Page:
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THE FARMER: DECEMBER 3, 1917"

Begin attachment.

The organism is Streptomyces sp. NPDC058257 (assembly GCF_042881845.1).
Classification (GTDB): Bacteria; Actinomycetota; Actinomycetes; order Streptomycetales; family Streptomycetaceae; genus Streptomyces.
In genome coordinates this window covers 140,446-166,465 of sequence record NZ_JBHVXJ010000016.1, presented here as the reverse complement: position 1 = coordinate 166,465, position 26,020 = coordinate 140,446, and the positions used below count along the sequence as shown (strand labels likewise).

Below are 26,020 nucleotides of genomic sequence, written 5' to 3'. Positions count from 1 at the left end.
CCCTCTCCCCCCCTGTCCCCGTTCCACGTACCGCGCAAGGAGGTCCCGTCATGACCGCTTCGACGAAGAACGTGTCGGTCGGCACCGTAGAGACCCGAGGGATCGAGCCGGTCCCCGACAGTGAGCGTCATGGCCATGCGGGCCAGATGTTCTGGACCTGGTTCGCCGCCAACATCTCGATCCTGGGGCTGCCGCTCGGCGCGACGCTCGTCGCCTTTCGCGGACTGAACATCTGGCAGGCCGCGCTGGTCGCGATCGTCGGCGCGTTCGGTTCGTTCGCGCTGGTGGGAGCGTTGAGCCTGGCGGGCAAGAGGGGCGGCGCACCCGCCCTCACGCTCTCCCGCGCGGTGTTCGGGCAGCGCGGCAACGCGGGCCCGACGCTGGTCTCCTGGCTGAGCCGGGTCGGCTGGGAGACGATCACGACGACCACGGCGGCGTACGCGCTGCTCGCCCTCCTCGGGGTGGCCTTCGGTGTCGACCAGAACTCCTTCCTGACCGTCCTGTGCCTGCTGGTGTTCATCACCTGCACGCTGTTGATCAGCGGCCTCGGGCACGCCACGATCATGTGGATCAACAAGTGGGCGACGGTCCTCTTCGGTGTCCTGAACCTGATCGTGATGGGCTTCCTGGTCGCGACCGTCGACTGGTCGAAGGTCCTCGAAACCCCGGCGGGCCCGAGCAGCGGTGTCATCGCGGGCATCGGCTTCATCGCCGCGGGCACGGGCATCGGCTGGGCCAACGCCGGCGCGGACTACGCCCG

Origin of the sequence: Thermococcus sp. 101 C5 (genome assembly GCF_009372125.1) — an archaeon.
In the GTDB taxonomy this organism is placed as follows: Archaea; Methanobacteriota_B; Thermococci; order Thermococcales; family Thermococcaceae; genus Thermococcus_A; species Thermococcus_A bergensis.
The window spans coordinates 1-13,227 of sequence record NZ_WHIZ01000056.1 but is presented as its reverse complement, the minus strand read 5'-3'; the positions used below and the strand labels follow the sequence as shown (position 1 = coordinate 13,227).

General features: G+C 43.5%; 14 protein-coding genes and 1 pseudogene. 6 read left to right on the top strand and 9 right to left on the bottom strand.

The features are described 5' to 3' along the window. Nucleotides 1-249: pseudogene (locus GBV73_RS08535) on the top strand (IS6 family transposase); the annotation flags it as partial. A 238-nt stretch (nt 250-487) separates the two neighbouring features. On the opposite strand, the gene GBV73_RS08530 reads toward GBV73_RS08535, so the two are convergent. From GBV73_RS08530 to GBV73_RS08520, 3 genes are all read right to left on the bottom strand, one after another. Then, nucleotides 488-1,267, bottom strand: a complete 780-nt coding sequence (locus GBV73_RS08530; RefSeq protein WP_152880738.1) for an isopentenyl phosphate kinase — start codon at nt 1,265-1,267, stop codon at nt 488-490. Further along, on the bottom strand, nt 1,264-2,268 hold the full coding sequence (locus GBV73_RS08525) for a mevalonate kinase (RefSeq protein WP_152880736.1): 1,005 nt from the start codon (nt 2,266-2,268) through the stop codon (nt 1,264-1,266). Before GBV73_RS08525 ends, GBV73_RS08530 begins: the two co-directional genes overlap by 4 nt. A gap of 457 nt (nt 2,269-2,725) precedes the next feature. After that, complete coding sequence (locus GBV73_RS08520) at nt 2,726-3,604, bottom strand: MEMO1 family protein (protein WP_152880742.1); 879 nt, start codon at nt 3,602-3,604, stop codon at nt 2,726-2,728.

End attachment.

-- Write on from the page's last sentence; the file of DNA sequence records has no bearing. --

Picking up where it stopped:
ULibllSt una it OF GASOLINE IN UNITED STATES BUSINESS FAVORS PRICE CONTROL New York, Iec S. TJrging'the con servation of gasoline, Mr. Robert Dunlop, well-known in the financial and economlo ends of the petroleum industry, grave out the following. Inter esting statement yesterday: . : , "While the oil producers are doing everything in their power to help win the war by speeding up production and drilling thousands of new wells, it 1st up to the 2,300,000 automobile and motor-truck chauffeurs to do their ' part by conserving gasoline. The Bu ' roan of Mines, in a late bulletin, esti : mates that 1,500,000 gallons of gaso line are wasted every day by leaky and poorly adjusted carbureters, leaky tank .wagons, motors running Idle, waste in garages and extravagant r Joy-riding. With the need for great- r war time efficiency, more econom lo use of gasoline must be urged on very automobile owner In the coun I' try. The patriotic appeal for econom- i io use of gasoline will also be urged upon the 825,000 moterboat engineers land the 800,000 motorcycle-: iders of , tJa country. , , , "According to the latest complla ! tioa. the total daily production of I gasoline in the United States is now I ,8 49,000 gallons. Statisticians have f estimated that in 1918 the army, navy f and war planes will require 669,000 ' gaUona of gasoline a day or 350,000,- ' COO gallons a year. Those .figures are ' based on actual consumption up to October 25, 1917. It thus appears ! ia after the government's require i ihents have been satisfied there will f be nearly, 6,000,000 gallons a day left J to meet the demands or aomesuo i consumption In the United States and ior shipment to the Allies. , "With a marketed production of i about 20,000,000 barrels more this f year than in 1916, now assured, it is hoped that the increased consumption of petroleum products will be com fortably taken care of, and that there i need be no undue alarm concerning f fr&soline shortage." i Mr. Dunlop . is the fiscal agent of i the Black Diamond Oil x Company, i -which recently took over several in- ! dependent oil producing companies, md the company now owns over 400,- 1000 acres, and leases 371,000 acres. FRENCH ANT) DUTCH BULBS JUST ARRIVED JOHN RECK A SON With a view to crystallizing busi ness opinion on qu ions oi price control, both in food and other com modities, the United States Chamber of Commerce recently submitted seven resolutions to business organi sations throughout the country with a request that they be voted upon. The result was an almost overwhelm ing vote of business men in favor of price control, as will be seen by the resolutions themselves with figures of thev ote. 1. That additional legislation be passed to create authority to control prices during the war. In favor, 974; opposed, 110. 2. That authority to control prices should extend to all articles which have importance in basic Industries as well as in war, and which enter into the necessaries of every-day life. In favor, 978; opposed, 116. 8. That authority to control prices should extend to raw materials and finished products. In favor, 977; op posed, 117. 4. That authority to control prices extend to the prices the public pays as well as those paid by the govern ment. In favor, 946; opposed, 146. 6. That authority to control prices should be administered by a small executive board appointed by th President. In favor, 964; opposed, 121. 6. That an agency working in harmony with the board controlling prices should have authority to dis tribute available supplies to those purchasers whose needs are most directly related to public welfare In favor, 975; opposed, 117. 7. That each leading industry and trade should create a representative committee to represent it in confer ence and to advise with agencies that control prices and distribution. In favor, 984; opposed, 97. FELT LIKE A HEN PEON After Ming Only One Box Of "Frult-a-tives" East Ship Habboub, "It is with great pleasure that I write to tell you of the wonderful benefits 1 have received from taking "Fruit-a-tives". For years, VI was a dreadful sufferer from Constipation and Head aches, and 1 was miserable in every way. Nothing in the way of medicines seemed to help me. Then I finally tried " Fruit-a-tives " and the effect was splendid. After taking one box, I feel like a new person, to have relief from, those sickening Headaches". Mbs. MARTHA DEWOLFE. 50c. a box, 6 for $2.50, trial size, 25c. At all dealers or sent postpaid by Fruit-a-tives Limit oil Oorlensbnnr, N.Y. ASKS RETURN OF $40,000. Injunction to restrain disposal, and an order asking for -the return of $40,000 is asked of the Superior Court by Frances Vilas Carpenter of Darien against Bertram and Mrs. Slapleigh of the same town. Mrs. Carpenter alleges she was induced to deposit $40,000 in their names with the understanding it was to be return ed upon demand. They now refuse to return the money. The price of anthracite was raised 35 cents so as to enable the operators to Increase wages of the miners, President Wilson authorized the ad vance. SERVICE FLAG AT K. OF C. BUILDING In honor of Its members who aTe in the service of the United States In either army or mavy, or other branches of service having to do with the war. Bridgeport Chapter,- Knights of Columbus, have thrown form their oluib rooms in Washington evenue a handsome service flag bearing 86 stars one for each member of the chapter in the service. This in one of the representations of any organizations In the .city, and the Knights ifleei proud that so many of their members are fighting the battles of their coun try. The flag attracts much atten tion as it floats from the club house in Washington avenue. HIGHWAYMEN ACTIVE. Armed highwaymen waylaid Car meno Gastone, of 76 French street, on Housatpnic avenue, late Saturday evening, and at the point of a gun robed him of a gold watch and chain, a ring, and a small aum of money. Gastone complained to the police, giving a complete description of the robbers, land detectives are investigating. FRENCH AND DUTCH BUIiBS JUST ARRIVED JOHN RECK & SON flla Mil(BFary Sale. IS NOW IN FULL SWING A great profit-sharing Sale for the benefit of all our customers. No Music, Flow ers, Souvenirs or other extra expenses are involved in conducting this sale. We are Hborerizing and helping you to do the same. Every Dollar saved is an asset for the future. This is your opportunity to make a substantial saving on Hoine furnishings of every description and also on your Christmas purchases. It will do you good to read every word of this advertisement carefully." Then you will fully realize what this remarkable sale is saving for you. . 15 Off For Cash With Order On Oar Entire Magnificent New Line of Furniture of -Every Description; Our Great New Line of Rugs (excepting Whittall's), Carpets, Linoleum, Lace Cur tains, Pxrtieres, Drapery Fabrics, Couch Covers, Pictures, Refrigerators, Mat tresses, Springs, Pillows, Baby Carriages, Sulkies, Strollers, etc. 10 Off For Cash With Order On Glenwood Coal and Gas Ranges, Parlor Heating Stoves, Oil Heat ers and Hoosier Kitchen Cabinets. EXCEPTIONS! Whittall Rugs, Office Furniture, Climax Couches, Window Shades and Bissell Carpet Sweepers are not reduced. VERY SPECIAL $4.75 for Nothnagle's Faultless Combination Va cuum Cleaner. $1 for Nothnagle's Special Carpet Sweeper. EXTRAORDINARY! Our Charge Customers will also benefit in this remarkable Sale. They will receive a rebate of just half the discounts quoted above to cash customers on purchases made during this sale only, provided set tlement of account is made in full before January 15, 1918. That means V2 rebate on articles offered at 15 off and 5 rebate on articles offered at 10: off to cash customers, purchased Dec. 1st to De& 15th only. You are really saving more than we say during this sale because our regularprices are lower than they will be, as all materials used in Home Furnishings are con stantly becoming scarcer and more expensive. Don't miss this splendid oppor tunity to purchase Nothnagle quality. Homefurnishings-at a much lower figure than inferior goods are sold for elsewhere. Come and Loolc It Will Do Us Both Good J 11149 MAIN ST., CORNER ELM ST.; THIRTY-THREE SERVICE FLAG ATGHURGH Stratford Home Guard Elects Officers at Annual Meeting (Special to The Farmer) Stratford, Dec. 3. Containing thir ty three stars, one to represent each member of the congregation who is in service, a service flag has been flung to the breeze in front of Christ Episcopal church, Main street. "This is the largest number of men from t-.ny one church or organization In Stratford," said Rev. Chauncey C. Kennedy, rector today, and "it is ex pected that many more stars will, be added within a few weeks." The service flag was dedicated at Sunday Morning's service and was im mediately adjusted into position in front of the edifice. Following are the men from the congregation in ser vice: Beverly Walker, Arthur Beards ley, John Buchanan, Chauncey Lewis, James Buckley, Frank Alvord, Wil liam Richardson, Clarence Jague, An drew Jagoe, Fred Cosier, Theodore Veit, George Powell, Albert Wright, Christopher Kgirt, George Egirt, Cap tain Harry A. Burnes, Charles Gold stein, John Cord, Wayne Austin, Lieu tenant Hillyer Eggleston, Henry Wells, Eaton Edwards, Clarence But ter, Theodore Schmidt, Major Thom as Clinton, Dean Dana, Laird Sava ctul, Stanley, Shaw, Lieutenant Ed ward P. Barlow and Coptain Sydney Cornell. Sentenced to Reformatory Robert Gill, aged 15 years, son of Mr. and Mrs. Harry Gill of North ave nue was sentenced to the state re form school, Meriden for the remain der of his minority by Deputy Judge Frank E. Blakeman on Saturday, Dec. 1. Gill was charged with stealing a box of eatables from one of the mail pouches at the Stratford railroad sta tion last Wednesday. He had been j employed for the past week carrying mail to and from the railroad station and local post office. , The box of fruit was destined for Camp Devens, Ayer, Mass., for one of the Stratford soldier boys. The youth was taken to the. reformatory Saturday afternoon by Patrolman Benjamin Smith. Elects Officers Following the regular Friday even ing drill, the Connecticut Home Guard Co. L of Stratford held a meeting at the town hall and elected officers for the coming year. Capt. Dana August was elected president. Other offi cers elected were: secretary, W. H. Hart; treasurer, H. S. Brown; finance committee, Herbert Hegelheimer, Charles H. Chapman, S. S. Beardsley (jeorge w. uarey, uiendon Hale, historian, Clarence Garner. The fol lowing committees were appointed: recruiting. Second Lieutenant George Spall, Corporal R. B. Jones, Charles Boss, Howard Dillon and A. A. Hall; armory committee, W. H. Hart, James ; Vans, Jr., Charles Plumb ; Company court. Lieutenant C. F. Atwood, Her bert Doolittle, Arthur Meloy, and Paul Carey; good and welfare committee, Dana August, C. F. Atwood, George Spall, Edward Bodine, Ivan L. More house, McLaren Stevenson, P. B. Warner, R. D. Sammis, Fred Bevans, Charles H. Chapman, Walter Curtis, V. H. Jones; range committee, First Sergeant George Shelton, Andrew Heigj Charles Plumb, Lester Baldwin and Sidney Colburne. To Hold Xmas Sale The Parochial society of Christ Episcopal church, of which 1 Mrs. i Frank M. Patterson is president, will hold a Christmas sale and social tea on Tuesday afternoon in the parish house and will continue on until the evening. On account of war condi tions affecting food prices and for the lack of sugar, the usual supper will not be held, but tea will be served. Weatogne Program The Weatogue Country club opened the December program with a dinner dance Saturday evening at the club. ! A large attendance was present. Pivot bridge for members and friends will be played Wednesday afternoon at 2:80 o'clock. An evening bridge party will be held the following Wednes day evening, Dec. '12. A social -and knitting bee is scheduled for Wednes day afternoon, Dec. 19 and on Satur day evening, Dec. 29, there will be a ounce. Christmas Sale The Woman's Aid Society of the Stratford . Congregational church will held a Christmas sale Thursday after neon, Dec. 6 at Packard hall, Broad street at 3 o'clock. Receives Gold Medal John W. Thompson, employed for 25 years' with the Continental Fire In surance company, N. Y.,t has been e warded a gold long service medal. Mr. Thompson spent Thanksgiving with his son, John L. Thompson, su perintendent of the Inspection Divis ion, Traveler's Insurance Co, Hart ford. Personals Mr. and Mrs. Louis Wells of South Main stneet are soon to leave for Jacksonville, Florida, where they will spend the winter. An electric Christmas! EThese are serious days and frivolous Christmas gifts play no part in war conditions. IMake your Christmas gifts useful. Make them serve a purpose. HFor instance, give electrical things. , Hlf people would use electric irons instead of laundry stoves, there would be a great saving in coal not to mention fuss and trouble. TlWe can supply your electric Christmas. n Sale Tuesday DEC, 4th, 17. MEAT DEPARTMENT. Fresh Ground Hamburg Steal .-.18c lb. GROCERY BULLETIN. Tjyrm A Grumman. Retail JMvtrton AMERICAN HARDWARE STORES (Incorporated) rAERFTELD AVE. AND MTDIIvE ST. RICE FROM SEED 1,000 YEARS OLD ToMo, Dec 1, 'Rice grown directly from seed grains one thousand years old was served the Emperor of Japan, when he attended the autumn man oeuvres of the Japanese army in Shiga prefecture this fall. The an cient rice grains were found inside a wooden image of Vaisravana in a little Buddhist temple in the village of Iwame. Vaisravana is the god of wealth, and his Image had become so old as to need repairing. In the course of do ing this there was found inside the image a flaxen bag containing the seed and a paper with the following instuction in ancient Chinese charac ters: , "This image has been carved for the peace of the world. If any one of a later generation apen it, he should put in new seed." From the artistic style of the carving ana the traditions relating to the image, it is estimated that the seeds were 1,000 years old. They were planted and yeielded a good crop; TONGUE TROUBLE MAKER, SAYS DAY 'Control of the Tongue" was the topic of a very interesting sermon de livered at the United church yester day by the Rev. William Horace Day in which he pointed some of the trou bles this member is likely to lead the human family into. He particularly condemned its use for slander, re ligious, political, and personal. . CORTEZ C. ROCKWEXjIi, plumb- j ing and heating; jobbing a specialty. 3051 Main and Hillside avenue. Phone 114-2-3. B 10 tf The latest specimen of ' German kultur is a toy balloon impregnated with deadly germs.-which the Teutons are floating over the Allied trenches. The Philadelphia Orchestra Asso ciation disnensed with the services nf eight German and Austrian 1 players wno neld first papers ofcitizenship. Gas practice began at Camp Up ton todav. Men will learn Vtnw tn tect themselves against the poisonous fumes by using the American masks. Don't Neglect your stomach. Keep it strong and well. When food disa grees with it, strengthen it with wmfjarmmm i Larft S.Ia of Any Medietas in Am Wort Sold amy whan. In boxw, 10s 25c. The life saving corps of the city of Rheims, France, has sent to the may or of Chicago, a medal in token of gratitude for adopting the French city. . ' ' Hear Ye! Hear Ye! T ISTEN to your Uncle Sam who has both nsdom and experience. I laise a cup of TVan Dyk's Duchess and pronounce it it for the gods!" And, if it's good enough for Uncle Sam you know iherest. Duchess Coffee N lb. 30c More money can't buy better. Best Mara Coffee lb. 20c Ltt meney can't buy better. , M New Orleans Molasses, can 15c and 25c Heckers Pancake Flour package 15c; large 30c R. P. M. Ruckwheat pkg 22c Golden Drip Syrup can 15c Teco Pancake Flour 2 pkgs 25c Aunt Jamina's Pancake Flour, 15c pkg., large pkg 45c. Pure Maple Syrup $2.10 gallon Ketchup, gallon tins $1.25 Salad Oil gallon jugs $1.75 hi n BRIDGEPORT PublicMarkei&Branc STATE AND BANK EAST MAIN STS. PHONES. ETABMSHED 1SS 982 MAIN STREET OPPC11IK JOHN STRKET COME TO OUR SLIPPER SHOW Our Slipper Display is the largest and most complete in Connecticut. We've Slippers for the entire family. Our Daniel Green's "Comfy' Slip-, pers are the limit of Slipper Luxury. Women's $1.25, $1.50. Children's $1.00. Men's Slippers in Tan Black and Wine Kid. Alligator and Velvet, Opera, Everett, or Romeo shapes. 75c Sl.OO, SI .50 to. S3.00 THE HOUSE OP BETTER SHOES J Serve HAYES OYSTERS On Half Shell Thanksgiving Day And youll gain New Cause For Thanksgiving This way. HAYES FISH ON WATER ST, TEL. BARNUM 412, 413, 2697 NO BRANCH MARKET. Periodicals, Stationery, Blank Books Tourist Tablets, Eeceipt Books, Diaries, Gentleman's Leather Goods, Arcade Filing Case, Remembrance Cards for all occasions; in fact, everything to use throughout the year. -POST OFFICE NEWS STORE. 11 ARCADE ONLY A SHORT DISTANCE FROM MADf STREET. THE JOSEPH P. COUGHLIN CO. PAINTERS AND DECORATORS DEALERS Uf ' WALL PAPER, PAINTS, OILS, GLASS, ETC. PICTURE FRAMES MADE TO ORDER 783 EAST MAIN ST. PHONE BARNUM 4861 PRAGUE ICE & GOAL CO, DEALERS IN ANTHRACITE AND BITUMnTOUS COAL EAST END E. WASH. AVE. BRIDGE. TeL 4673-4674 986 I1" wwwg MAtN ST. Opt, jqmw St.BMfw CHRISTMAS Make It a Jewelry Christmas. There is no other time of the entire year quite so wonderful as Christmas time. The smiling faces tell a truly wonder ful story of cheerfulness and those who turn to this store for gifts, will And splendid service. In short, this Is the store of the Christmas spirit. Come and look at the beautiful dis play of Diamonds. Jewelry, Watches, Silverware, Cut Glass, Clocks, Toilet and Manicuring Sets, etc. You will find all goods moderately priced. lib erty bonds taken in trade at full value. OPEN EVENINGS UNTIL CHRISTMAS. AN AID TO HEALTH PURE WATER A healthful drink which is absolutely uncon taminated by impurities of any kind. State License No. 10. BOTTLED DAILY. DELIVERED DAILY. Telephone 3802-12. W. M. LANE, Distributor of HIGHLAND SPRING WATER R. F. D. NO. 2, BRIDGEPORT, CONN. 8 - M Carter-Maher Battle. It was on Dec. 3, 1902, IB years ago today, that Kid Carter knocked out Peter Maher in the second round at Philadelphia. The Irish giant had a considerable advantage In height, reach and weight over Carter, who was little more than a middleweight, but Peter was already on the tobog gan. Either Maher or Carter had the material which today would put hem in the championship clas3, but they were not quite good enough for the men who claimed the honors in those days. After hi3 defeat by Car ter, Peter went from bad to worse, and was knocked out in turn by Joe Choynski, George Gardiner, Jack AMunroe and. Jack Williams. Earlier in his career Maher had put Choynski away and had defeated such gooi men as Joe Goddard and Frank" Slavin, and had fought draws with ' Tom Sharkey and Gus Ruhlin. Car- ter quit tne ring within a year after his defeat of Maher, having himself been defeated by Sam McVey, George . Gardiner, Marvin Hart and Joe Wal- t cott. . Men who failed to register for the . draft will be listed at the top, of the list, thus making them liable for lm-! mediate call to service. ,-..' Wives; daughters, sisters and all women members of alien enemy fam ilies are being watched by Federal officers and secret aanisa C"" : 1